This Monday, Sept. 20, TED and the Bill & Melinda Gates Foundation bring us TEDxChange: a chance to evaluate the UN Millennium Development Goals, the progress that has been made, and the long, yet optimistic road ahead.
The Millennium Development Goals include:
- Eradicating poverty and hunger
- Achieving universal primary education
- Promoting gender equality and empowering women
- Reducing child mortality
- Improving maternal health
- Combatting HIV/AIDS, malaria, and other diseases
- Ensuring environmental sustainability
- Developing a global partnership for development
TEDxChange happens Monday, September 20, at 11am EST / 8am PST. To find out more about the event and the live webcast, visit tedxchange.org.
Today’s playlist features speakers who have devoted their lives to solving one or many of these goals. Their stories show the importance of engaging the world as we change it — and understanding how to tackle the MDGs in a way that saves and improves the most lives.
Jacqueline Novogratz, founder of Acumen Fund, talks about “patient capital”: the idea of investing and working with those in need, to create active agents of change rather than passive recipients of charity.
Economist Esther Duflo conducts cost-benefit analysis to remove the guesswork from social policy-making. She’s tackling a very important questions: How do we know if we are changing the world, and how can we do it better?
Jamais Cascio demonstrates his optimism for the planet — its people and its environment — through the use of both technology and the power of human collaboration.
Anil Gupta speaks on behalf of the grassroots innovators: those who have transformed poor and desperate situations using local tradition, entrepreneurial thinking and creativity.
To learn more about the Millennium Development Goals, check out these other TEDTalks:
Eradicating Poverty and Hunger
Hans Rosling proves that the world is changing for the better with compelling statistics, a thrilling demonstration of his data — and even swords.
William Kamkwamba uses his first-hand experience of barriers to success to design an extraordinary solution to a common problem in rural households.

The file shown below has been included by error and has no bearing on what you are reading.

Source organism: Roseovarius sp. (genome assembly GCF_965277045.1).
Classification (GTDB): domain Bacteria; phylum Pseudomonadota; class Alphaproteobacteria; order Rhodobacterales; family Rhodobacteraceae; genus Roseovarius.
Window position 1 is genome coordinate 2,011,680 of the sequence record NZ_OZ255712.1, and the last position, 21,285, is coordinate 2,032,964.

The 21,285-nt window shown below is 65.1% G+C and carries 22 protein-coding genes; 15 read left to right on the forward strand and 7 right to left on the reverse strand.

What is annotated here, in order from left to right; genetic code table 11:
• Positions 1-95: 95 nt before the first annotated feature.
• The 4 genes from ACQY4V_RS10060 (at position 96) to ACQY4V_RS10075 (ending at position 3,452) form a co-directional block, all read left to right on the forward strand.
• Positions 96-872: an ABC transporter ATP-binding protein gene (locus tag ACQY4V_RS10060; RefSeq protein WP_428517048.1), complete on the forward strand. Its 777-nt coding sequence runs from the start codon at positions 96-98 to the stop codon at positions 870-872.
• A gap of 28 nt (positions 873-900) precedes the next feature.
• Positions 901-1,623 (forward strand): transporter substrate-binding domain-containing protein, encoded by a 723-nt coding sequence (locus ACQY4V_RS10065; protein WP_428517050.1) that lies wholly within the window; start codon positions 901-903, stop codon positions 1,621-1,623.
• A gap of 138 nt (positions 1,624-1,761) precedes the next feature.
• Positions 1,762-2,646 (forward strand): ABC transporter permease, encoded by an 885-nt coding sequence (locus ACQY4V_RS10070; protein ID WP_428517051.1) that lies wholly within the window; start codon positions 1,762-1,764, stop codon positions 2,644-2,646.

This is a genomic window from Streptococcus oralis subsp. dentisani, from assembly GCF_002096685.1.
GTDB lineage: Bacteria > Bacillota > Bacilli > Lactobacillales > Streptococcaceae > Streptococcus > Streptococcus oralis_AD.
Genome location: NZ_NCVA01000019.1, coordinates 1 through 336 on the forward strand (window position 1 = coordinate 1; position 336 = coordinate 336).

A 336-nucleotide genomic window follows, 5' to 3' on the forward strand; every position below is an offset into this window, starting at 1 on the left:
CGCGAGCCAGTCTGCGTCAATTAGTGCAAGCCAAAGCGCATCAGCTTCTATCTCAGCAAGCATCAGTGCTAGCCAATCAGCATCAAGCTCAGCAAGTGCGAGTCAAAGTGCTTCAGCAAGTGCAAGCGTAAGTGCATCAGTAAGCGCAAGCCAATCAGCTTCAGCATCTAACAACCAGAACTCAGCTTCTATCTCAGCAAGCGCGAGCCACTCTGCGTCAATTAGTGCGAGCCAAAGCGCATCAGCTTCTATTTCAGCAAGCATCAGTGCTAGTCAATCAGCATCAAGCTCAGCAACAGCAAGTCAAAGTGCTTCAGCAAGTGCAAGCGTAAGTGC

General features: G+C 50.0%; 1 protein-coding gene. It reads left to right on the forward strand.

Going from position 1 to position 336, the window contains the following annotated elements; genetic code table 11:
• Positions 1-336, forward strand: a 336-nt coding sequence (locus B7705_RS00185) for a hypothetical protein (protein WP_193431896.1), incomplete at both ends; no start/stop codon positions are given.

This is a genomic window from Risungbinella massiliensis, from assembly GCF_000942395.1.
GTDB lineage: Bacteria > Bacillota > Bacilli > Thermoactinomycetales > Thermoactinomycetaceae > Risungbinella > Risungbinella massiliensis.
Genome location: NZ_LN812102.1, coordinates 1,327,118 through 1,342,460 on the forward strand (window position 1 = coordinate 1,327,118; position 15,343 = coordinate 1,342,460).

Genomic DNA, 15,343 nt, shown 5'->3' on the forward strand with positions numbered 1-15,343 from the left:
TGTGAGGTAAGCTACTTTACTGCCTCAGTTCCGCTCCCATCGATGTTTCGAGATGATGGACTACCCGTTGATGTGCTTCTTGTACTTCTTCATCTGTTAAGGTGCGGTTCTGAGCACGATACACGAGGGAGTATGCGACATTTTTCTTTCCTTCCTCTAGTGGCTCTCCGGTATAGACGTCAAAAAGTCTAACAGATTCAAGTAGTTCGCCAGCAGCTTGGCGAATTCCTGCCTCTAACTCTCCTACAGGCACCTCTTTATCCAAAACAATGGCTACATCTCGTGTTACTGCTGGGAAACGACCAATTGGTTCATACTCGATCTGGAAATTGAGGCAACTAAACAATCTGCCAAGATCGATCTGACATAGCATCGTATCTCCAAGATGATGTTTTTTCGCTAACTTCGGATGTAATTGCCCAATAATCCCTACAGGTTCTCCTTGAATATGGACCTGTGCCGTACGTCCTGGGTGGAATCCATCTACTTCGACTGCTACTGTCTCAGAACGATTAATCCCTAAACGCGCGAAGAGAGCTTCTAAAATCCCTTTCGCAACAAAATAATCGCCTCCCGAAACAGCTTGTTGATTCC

Despite overwhelming statistics, Shukla Bose finds hope in a new strategy for providing quality education to the poor children.
Nicholas Negroponte explains the strategy behind One Laptop Per Child and his revolutionary $100 computer.
Sheryl WuDunn shares the tragic stories of too many women across the globe and passionately demands a movement of change.
Kavita Ramdas challenges our assumptions of women — those who preserve and value tradition still have the capacity and the drive to instigate radical change.
Child Health and Maternal Health
Jane Chen demos a simple, low-cost, mobile incubator for premature babies — an innovation that has the potential to save millions of premature babies born in rural communities.
Sendhil Mullainathan uses economics as a tool for solving social problems, in particular global health.
Public health nerd Elizabeth Pisani applies some realistic thinking about human behavior in her efforts to stopping the spread of HIV/AIDS.
Emily Oster questions the traditional view on the prevalence of HIV/AIDS in developing countries.
John Francis walks for the environment and discovers along the way new levels of action.
Willie Smits performs environmental magic in the rainforests of Borneo and finds a way to rediscover what was thought to be lost.
Asher Hasan makes the case for peace and encourages us to explore the humanity we all share.
Hector Ruiz shows how connecting the world through the Internet can bring us closer to solving the humanity’s most pressing issues.
We’d love to hear more of your favorite TEDTalks about the Millennium Development Goals. Add your suggestions to the comments below, join the conversation on Facebook, or email firstname.lastname@example.org with the subject PLAYLIST: MDGs. (Jog your memory with the TEDTalks spreadsheet.)
Curator of this playlist: Rachel Tobias